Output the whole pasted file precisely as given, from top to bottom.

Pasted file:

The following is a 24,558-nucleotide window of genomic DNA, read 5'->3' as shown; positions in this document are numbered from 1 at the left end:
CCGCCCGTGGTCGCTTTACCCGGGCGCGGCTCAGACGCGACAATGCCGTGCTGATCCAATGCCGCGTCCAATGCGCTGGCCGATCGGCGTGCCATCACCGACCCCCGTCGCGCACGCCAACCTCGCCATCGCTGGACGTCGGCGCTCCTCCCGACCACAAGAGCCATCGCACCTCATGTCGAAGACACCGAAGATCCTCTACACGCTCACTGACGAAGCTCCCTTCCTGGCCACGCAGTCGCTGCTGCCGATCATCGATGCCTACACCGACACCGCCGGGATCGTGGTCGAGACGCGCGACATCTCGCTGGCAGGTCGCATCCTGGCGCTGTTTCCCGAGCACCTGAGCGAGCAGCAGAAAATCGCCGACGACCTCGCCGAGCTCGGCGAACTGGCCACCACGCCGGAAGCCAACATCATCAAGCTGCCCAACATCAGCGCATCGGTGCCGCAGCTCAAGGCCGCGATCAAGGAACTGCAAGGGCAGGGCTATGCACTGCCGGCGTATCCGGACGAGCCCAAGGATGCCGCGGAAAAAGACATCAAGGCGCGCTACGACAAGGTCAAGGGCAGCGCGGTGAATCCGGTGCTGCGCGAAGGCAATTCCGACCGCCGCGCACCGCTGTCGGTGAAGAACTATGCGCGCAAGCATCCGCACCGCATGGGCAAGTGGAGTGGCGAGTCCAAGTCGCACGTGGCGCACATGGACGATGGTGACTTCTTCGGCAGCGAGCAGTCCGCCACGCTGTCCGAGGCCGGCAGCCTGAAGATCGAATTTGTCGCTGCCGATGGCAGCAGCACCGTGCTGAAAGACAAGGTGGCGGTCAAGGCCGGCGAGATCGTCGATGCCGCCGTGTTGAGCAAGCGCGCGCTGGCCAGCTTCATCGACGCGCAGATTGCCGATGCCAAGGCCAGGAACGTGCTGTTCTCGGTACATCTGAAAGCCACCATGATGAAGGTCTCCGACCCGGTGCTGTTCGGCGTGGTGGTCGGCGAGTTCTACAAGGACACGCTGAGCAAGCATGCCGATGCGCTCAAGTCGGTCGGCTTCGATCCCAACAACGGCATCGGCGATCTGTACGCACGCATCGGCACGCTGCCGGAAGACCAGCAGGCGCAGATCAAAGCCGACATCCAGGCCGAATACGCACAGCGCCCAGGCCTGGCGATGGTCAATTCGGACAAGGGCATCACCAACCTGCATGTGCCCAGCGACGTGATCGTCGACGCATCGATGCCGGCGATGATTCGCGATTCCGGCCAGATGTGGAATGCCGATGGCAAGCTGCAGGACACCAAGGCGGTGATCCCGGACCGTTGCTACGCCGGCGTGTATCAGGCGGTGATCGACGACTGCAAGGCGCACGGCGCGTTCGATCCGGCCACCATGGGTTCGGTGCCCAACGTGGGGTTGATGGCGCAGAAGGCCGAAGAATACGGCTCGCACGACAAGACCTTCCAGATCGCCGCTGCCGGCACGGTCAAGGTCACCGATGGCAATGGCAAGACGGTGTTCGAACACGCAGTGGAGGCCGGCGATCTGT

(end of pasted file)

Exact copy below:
The following is a 24,558-nucleotide window of genomic DNA, read 5'->3' as shown; positions in this document are numbered from 1 at the left end:
CCGCCCGTGGTCGCTTTACCCGGGCGCGGCTCAGACGCGACAATGCCGTGCTGATCCAATGCCGCGTCCAATGCGCTGGCCGATCGGCGTGCCATCACCGACCCCCGTCGCGCACGCCAACCTCGCCATCGCTGGACGTCGGCGCTCCTCCCGACCACAAGAGCCATCGCACCTCATGTCGAAGACACCGAAGATCCTCTACACGCTCACTGACGAAGCTCCCTTCCTGGCCACGCAGTCGCTGCTGCCGATCATCGATGCCTACACCGACACCGCCGGGATCGTGGTCGAGACGCGCGACATCTCGCTGGCAGGTCGCATCCTGGCGCTGTTTCCCGAGCACCTGAGCGAGCAGCAGAAAATCGCCGACGACCTCGCCGAGCTCGGCGAACTGGCCACCACGCCGGAAGCCAACATCATCAAGCTGCCCAACATCAGCGCATCGGTGCCGCAGCTCAAGGCCGCGATCAAGGAACTGCAAGGGCAGGGCTATGCACTGCCGGCGTATCCGGACGAGCCCAAGGATGCCGCGGAAAAAGACATCAAGGCGCGCTACGACAAGGTCAAGGGCAGCGCGGTGAATCCGGTGCTGCGCGAAGGCAATTCCGACCGCCGCGCACCGCTGTCGGTGAAGAACTATGCGCGCAAGCATCCGCACCGCATGGGCAAGTGGAGTGGCGAGTCCAAGTCGCACGTGGCGCACATGGACGATGGTGACTTCTTCGGCAGCGAGCAGTCCGCCACGCTGTCCGAGGCCGGCAGCCTGAAGATCGAATTTGTCGCTGCCGATGGCAGCAGCACCGTGCTGAAAGACAAGGTGGCGGTCAAGGCCGGCGAGATCGTCGATGCCGCCGTGTTGAGCAAGCGCGCGCTGGCCAGCTTCATCGACGCGCAGATTGCCGATGCCAAGGCCAGGAACGTGCTGTTCTCGGTACATCTGAAAGCCACCATGATGAAGGTCTCCGACCCGGTGCTGTTCGGCGTGGTGGTCGGCGAGTTCTACAAGGACACGCTGAGCAAGCATGCCGATGCGCTCAAGTCGGTCGGCTTCGATCCCAACAACGGCATCGGCGATCTGTACGCACGCATCGGCACGCTGCCGGAAGACCAGCAGGCGCAGATCAAAGCCGACATCCAGGCCGAATACGCACAGCGCCCAGGCCTGGCGATGGTCAATTCGGACAAGGGCATCACCAACCTGCATGTGCCCAGCGACGTGATCGTCGACGCATCGATGCCGGCGATGATTCGCGATTCCGGCCAGATGTGGAATGCCGATGGCAAGCTGCAGGACACCAAGGCGGTGATCCCGGACCGTTGCTACGCCGGCGTGTATCAGGCGGTGATCGACGACTGCAAGGCGCACGGCGCGTTCGATCCGGCCACCATGGGTTCGGTGCCCAACGTGGGGTTGATGGCGCAGAAGGCCGAAGAATACGGCTCGCACGACAAGACCTTCCAGATCGCCGCTGCCGGCACGGTCAAGGTCACCGATGGCAATGGCAAGACGGTGTTCGAACACGCAGTGGAGGCCGGCGATCTGT